Emphysema, Chronic Bronchitis, and Colds

Medically Reviewed by Paul Boyce, MD on March 18, 2021

If you have emphysema or chronic bronchitis, you know how miserable it feels when you catch a cold. After all, breathing is difficult enough with a chronic obstructive pulmonary disease (COPD). Not only does catching a cold worsen your ability to breathe and be active, but the cold virus increases your chance of getting a more serious respiratory tract infection. Here's what you should know to stay well.

What Are Emphysema and Chronic Bronchitis?

Emphysema and chronic bronchitis are both chronic obstructive pulmonary diseases (COPD) -- long-term conditions that cause a limitation in airflow, making it hard to breathe in and out. This limitation is not completely reversible. Emphysema and chronic bronchitis can occur separately or together and are usually the result of years of cigarette smoking, although exposure to coal dust and cotton dust are also risk factors. In addition, although it happens rarely, a genetic form of emphysema (alpha-1 antitrypsin deficiency) can occur early in adulthood, even among people who have never smoked.

In the United States, COPD is vastly underdiagnosed. While only 15% to 20% of smokers are diagnosed with COPD, experts believe the majority of smokers develop some degree of airflow obstruction.

Emphysema comes on gradually after years of exposure to irritants such as cigarette smoke. With emphysema, the walls of the tiny air sacs that allow oxygen exchange in the lungs become damaged, so less air gets in and out of the lungs. This causes you to feel short of breath.

With chronic bronchitis, the airways that carry air to the lungs are inflamed and produce a lot of mucus. The mucus and inflammation cause the airways to narrow or become obstructed, making it difficult to breathe. Once the airways are irritated over a long period, the lining of the airways becomes thickened. This thickening of the airways results in an irritating cough (which produces mucus), hampered airflow, and lung scarring. The damaged airways then become a breeding place for bacterial infections, such as pneumonia.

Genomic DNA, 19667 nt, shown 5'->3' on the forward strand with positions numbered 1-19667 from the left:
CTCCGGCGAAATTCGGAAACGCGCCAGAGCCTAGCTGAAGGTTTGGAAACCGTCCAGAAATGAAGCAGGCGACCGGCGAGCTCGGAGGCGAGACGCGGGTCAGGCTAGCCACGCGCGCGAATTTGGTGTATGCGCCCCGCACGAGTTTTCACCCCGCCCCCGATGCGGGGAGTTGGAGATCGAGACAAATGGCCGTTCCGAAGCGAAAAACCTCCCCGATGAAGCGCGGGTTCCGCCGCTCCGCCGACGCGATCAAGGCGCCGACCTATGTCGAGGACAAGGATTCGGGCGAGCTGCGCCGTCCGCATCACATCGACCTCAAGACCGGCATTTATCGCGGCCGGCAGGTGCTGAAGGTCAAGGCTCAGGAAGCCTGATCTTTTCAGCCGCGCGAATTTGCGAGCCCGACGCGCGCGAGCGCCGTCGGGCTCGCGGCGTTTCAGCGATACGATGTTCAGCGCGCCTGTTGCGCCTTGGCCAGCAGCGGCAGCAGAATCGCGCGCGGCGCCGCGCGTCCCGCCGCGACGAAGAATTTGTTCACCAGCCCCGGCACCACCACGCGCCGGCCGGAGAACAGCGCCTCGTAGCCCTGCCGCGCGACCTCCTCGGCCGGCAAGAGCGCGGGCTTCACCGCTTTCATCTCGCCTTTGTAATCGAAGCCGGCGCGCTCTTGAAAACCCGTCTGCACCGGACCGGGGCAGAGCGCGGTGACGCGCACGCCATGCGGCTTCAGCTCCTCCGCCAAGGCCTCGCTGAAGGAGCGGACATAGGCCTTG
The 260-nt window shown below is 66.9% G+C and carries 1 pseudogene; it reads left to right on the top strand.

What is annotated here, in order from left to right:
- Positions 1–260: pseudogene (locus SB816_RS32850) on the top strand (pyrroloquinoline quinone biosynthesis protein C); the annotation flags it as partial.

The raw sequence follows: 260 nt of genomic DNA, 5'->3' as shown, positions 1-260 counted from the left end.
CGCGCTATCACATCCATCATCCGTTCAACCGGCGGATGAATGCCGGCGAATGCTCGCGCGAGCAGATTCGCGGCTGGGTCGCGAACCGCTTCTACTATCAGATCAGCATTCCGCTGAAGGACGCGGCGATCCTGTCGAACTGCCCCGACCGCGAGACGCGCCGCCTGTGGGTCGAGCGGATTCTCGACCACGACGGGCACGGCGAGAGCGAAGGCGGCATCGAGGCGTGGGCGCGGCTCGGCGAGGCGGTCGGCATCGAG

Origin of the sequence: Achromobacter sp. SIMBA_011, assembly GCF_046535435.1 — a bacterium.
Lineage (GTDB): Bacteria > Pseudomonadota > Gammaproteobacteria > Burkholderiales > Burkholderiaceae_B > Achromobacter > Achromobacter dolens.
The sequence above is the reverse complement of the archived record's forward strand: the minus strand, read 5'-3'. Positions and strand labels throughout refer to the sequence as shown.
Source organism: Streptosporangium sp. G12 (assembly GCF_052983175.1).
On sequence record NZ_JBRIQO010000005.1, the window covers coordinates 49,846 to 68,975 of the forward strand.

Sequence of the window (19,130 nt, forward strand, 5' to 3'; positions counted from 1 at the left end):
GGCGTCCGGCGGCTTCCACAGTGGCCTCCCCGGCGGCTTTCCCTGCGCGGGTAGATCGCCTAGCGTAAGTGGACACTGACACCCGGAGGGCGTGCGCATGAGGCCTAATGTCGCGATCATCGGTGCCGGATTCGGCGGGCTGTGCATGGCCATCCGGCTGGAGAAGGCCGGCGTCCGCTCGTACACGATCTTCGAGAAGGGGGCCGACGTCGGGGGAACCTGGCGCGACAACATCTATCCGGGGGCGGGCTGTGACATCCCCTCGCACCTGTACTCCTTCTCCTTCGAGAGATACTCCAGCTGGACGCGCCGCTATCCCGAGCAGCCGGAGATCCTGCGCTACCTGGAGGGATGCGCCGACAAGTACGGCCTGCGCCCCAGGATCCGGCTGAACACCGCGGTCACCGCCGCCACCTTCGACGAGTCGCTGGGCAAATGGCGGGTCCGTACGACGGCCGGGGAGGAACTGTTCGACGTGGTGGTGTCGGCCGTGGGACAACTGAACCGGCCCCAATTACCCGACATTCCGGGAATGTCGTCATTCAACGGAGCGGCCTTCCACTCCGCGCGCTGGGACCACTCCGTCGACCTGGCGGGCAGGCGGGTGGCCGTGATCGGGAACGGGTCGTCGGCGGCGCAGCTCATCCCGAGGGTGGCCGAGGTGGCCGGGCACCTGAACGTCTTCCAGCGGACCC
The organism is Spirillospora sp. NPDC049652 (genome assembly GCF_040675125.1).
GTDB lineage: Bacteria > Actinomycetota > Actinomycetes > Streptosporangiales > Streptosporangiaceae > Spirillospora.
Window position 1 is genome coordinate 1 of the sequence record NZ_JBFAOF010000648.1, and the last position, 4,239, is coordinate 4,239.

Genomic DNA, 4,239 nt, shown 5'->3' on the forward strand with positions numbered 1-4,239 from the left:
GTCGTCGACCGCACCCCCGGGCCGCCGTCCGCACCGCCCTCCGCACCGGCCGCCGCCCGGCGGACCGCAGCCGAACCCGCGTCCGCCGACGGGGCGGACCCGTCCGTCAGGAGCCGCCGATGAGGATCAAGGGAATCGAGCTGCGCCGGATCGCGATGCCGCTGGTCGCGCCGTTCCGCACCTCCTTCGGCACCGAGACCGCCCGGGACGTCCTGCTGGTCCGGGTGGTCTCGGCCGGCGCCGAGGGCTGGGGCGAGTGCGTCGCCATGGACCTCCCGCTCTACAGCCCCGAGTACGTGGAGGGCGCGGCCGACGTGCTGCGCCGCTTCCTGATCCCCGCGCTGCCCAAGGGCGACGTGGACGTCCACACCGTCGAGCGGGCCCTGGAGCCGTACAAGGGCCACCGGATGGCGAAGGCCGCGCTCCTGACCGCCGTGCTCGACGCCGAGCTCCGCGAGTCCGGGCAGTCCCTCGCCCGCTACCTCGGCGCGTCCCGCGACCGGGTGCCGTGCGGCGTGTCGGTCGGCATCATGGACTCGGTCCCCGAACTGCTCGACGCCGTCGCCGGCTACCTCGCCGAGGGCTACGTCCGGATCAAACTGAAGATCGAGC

What Happens When Someone With Emphysema or Chronic Bronchitis Catches A Cold?

A cold is a viral respiratory illness that mainly affects your nose and throat, but in some instances, it can affect your airways. When you have emphysema or chronic bronchitis, you already have some difficulty breathing because of the damaged airways in your lungs. Catching a respiratory virus along with COPD can hinder breathing even more and can cause the following changes in your symptoms:

  • An increase in phlegm production
  • An increase in the thickness or stickiness of the phlegm
  • A change in phlegm color to yellow or green
  • The presence of blood in the phlegm
  • An increase in the severity of shortness of breath, cough, or wheezing
  • A general feeling of ill health
  • Difficulty sleeping because of cough and breathing problems
  • Increased fatigue

Why Should I Take Colds Seriously With Emphysema or Chronic Bronchitis?